Tuesday, April 08, 2014

#40daybible Day 32 (2 Peter, Jude)

For Day 32, we read 2 Peter and Jude.

Thoughts on 2 Peter
  • Contrary to the NIV introduction, 2 Peter simply says that it is addressed to "those who through the righteousness of our God and Savior Jesus Christ have received a faith as precious as ours" (1:1). In other words, 2 Peter is for all Christians, not to the same audience as 1 Peter (I realize 3:1 says it is a second letter to someone). 
  • 1:10 urges Christians to make their calling and election sure, which implies that our election is conditional on our faithfulness, not unconditionally predestined or eternally secure.
  • 1:16-18 refers to the Transfiguration.
  • 1:20-21 is a classic text on prophecy, indicating that the prophecies of Scripture were inspired by the Holy Spirit. They were not just the prophet's own ideas. Experts disagree on whether OT prophecies or NT prophecies of Christ's return are primarily in view (in other words, whether this statement connects to doubt about Christ's return in chapter 3).
  • 2 Peter 2 seems to have largely been borrowed from Jude or a common source with Jude. The examples of false teaching are roughly in the same order but in a less specific and more generic form (e.g., 2 Peter 2's version doesn't engage apocalyptic literature so directly).
  • The primary purpose of 2 Peter would seem to be to encourage those who are distressed because Jesus has not yet returned. These verses have the well known reminder that "a day is like a thousand years" with God.
  • There are differing interpretations of the "fathers" (NIV, ancestors) in 3:4. The NIV has translated it to sound like it means the OT fathers. Others think it refers to the earliest Christian fathers. In other words, some will eventually say, "It's been years since Peter and the early Christian prophets have died, yet Jesus hasn't come back yet."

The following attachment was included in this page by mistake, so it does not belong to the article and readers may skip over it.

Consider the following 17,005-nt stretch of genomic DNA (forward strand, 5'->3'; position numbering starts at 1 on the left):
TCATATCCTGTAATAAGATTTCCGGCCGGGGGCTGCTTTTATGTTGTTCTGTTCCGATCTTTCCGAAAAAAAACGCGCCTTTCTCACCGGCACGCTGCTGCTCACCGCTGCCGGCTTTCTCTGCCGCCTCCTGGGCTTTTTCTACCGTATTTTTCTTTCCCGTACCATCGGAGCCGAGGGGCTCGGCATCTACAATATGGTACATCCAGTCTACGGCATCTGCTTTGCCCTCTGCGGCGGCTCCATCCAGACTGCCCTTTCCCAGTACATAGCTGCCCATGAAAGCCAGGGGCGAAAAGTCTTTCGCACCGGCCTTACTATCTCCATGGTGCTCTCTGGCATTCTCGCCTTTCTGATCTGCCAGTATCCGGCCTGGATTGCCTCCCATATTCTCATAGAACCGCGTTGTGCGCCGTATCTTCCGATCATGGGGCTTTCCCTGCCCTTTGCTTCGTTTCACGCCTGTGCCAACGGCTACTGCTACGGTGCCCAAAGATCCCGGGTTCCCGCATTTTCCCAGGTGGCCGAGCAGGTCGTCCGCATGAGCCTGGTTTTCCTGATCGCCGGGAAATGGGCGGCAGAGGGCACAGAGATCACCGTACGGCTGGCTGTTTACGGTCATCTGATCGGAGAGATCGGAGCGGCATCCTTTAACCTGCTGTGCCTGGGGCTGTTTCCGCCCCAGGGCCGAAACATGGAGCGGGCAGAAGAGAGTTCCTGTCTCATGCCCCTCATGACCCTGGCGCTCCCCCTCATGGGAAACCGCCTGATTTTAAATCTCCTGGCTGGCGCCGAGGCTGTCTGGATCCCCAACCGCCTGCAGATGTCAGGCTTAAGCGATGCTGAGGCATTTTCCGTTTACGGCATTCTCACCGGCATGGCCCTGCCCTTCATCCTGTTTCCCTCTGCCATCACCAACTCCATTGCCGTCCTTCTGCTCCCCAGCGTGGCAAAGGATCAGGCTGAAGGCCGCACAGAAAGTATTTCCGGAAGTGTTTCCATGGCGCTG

• 3:10-13 speaks of the destruction of the world by fire and then the creation of a new heaven and new earth.
  • 3:15-16 speak of Paul's letters as Scriptures. I would argue that Paul's letters have even been loosed from their contexts. If 2 Peter is for all Christians, then Paul's letters now address "you," all Christians, and not just the Romans, Corinthians, Thessalonians, etc. This is a striking step in the development of the early canon.
  • We need to be found spotless and blameless as we face the judgment.
Thoughts on Jude
  • Written by another one of Jesus' earthly brothers
  • Written to all Christians
  • Warns against false teaching and largely consists of a list of false teachers from the past
  • 1:6 refers to the fallen angels of 1 Enoch just as 1 Peter 3 probably does.
  • This argument between the archangel Michael and the Devil seems to refer to a story in a lost Jewish work called the Assumption of Moses.
  • 1:12 probably refers to the way the early church did communion--as a love feast, like a modern pot luck or pitch in dinner.
  • Here Jude quotes 1 Enoch 1.9.
Personally meaningful:
  • What a great closing benediction Jude has! God is able to keep us from falling (which of course implies that we can fall). God wants to present us in the kingdom without fault.

1 comment:

Jon Ward said...

Love your concise summations. Reading them most every day after my daily reading. Thanks again.